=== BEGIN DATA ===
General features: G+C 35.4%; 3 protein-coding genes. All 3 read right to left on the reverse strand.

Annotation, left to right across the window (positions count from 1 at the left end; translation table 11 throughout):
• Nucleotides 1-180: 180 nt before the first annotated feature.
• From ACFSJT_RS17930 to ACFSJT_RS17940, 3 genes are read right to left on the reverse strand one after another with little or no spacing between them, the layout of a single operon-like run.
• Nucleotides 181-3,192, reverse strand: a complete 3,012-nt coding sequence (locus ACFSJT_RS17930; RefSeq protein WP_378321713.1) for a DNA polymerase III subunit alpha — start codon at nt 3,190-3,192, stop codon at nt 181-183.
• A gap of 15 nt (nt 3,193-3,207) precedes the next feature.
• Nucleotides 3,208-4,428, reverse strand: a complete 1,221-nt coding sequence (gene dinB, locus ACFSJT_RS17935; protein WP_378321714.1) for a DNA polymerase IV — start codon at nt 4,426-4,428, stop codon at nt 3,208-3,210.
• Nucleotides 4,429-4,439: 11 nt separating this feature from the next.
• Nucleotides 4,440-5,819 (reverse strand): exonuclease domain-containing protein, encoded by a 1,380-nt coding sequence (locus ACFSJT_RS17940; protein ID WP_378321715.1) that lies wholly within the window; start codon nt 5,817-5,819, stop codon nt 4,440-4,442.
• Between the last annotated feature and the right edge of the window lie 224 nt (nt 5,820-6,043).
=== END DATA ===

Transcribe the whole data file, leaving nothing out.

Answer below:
General features: G+C 35.4%; 3 protein-coding genes. All 3 read right to left on the reverse strand.

Annotation, left to right across the window (positions count from 1 at the left end; translation table 11 throughout):
• Nucleotides 1-180: 180 nt before the first annotated feature.
• From ACFSJT_RS17930 to ACFSJT_RS17940, 3 genes are read right to left on the reverse strand one after another with little or no spacing between them, the layout of a single operon-like run.
• Nucleotides 181-3,192, reverse strand: a complete 3,012-nt coding sequence (locus ACFSJT_RS17930; RefSeq protein WP_378321713.1) for a DNA polymerase III subunit alpha — start codon at nt 3,190-3,192, stop codon at nt 181-183.
• A gap of 15 nt (nt 3,193-3,207) precedes the next feature.
• Nucleotides 3,208-4,428, reverse strand: a complete 1,221-nt coding sequence (gene dinB, locus ACFSJT_RS17935; protein WP_378321714.1) for a DNA polymerase IV — start codon at nt 4,426-4,428, stop codon at nt 3,208-3,210.
• Nucleotides 4,429-4,439: 11 nt separating this feature from the next.
• Nucleotides 4,440-5,819 (reverse strand): exonuclease domain-containing protein, encoded by a 1,380-nt coding sequence (locus ACFSJT_RS17940; protein ID WP_378321715.1) that lies wholly within the window; start codon nt 5,817-5,819, stop codon nt 4,440-4,442.
• Between the last annotated feature and the right edge of the window lie 224 nt (nt 5,820-6,043).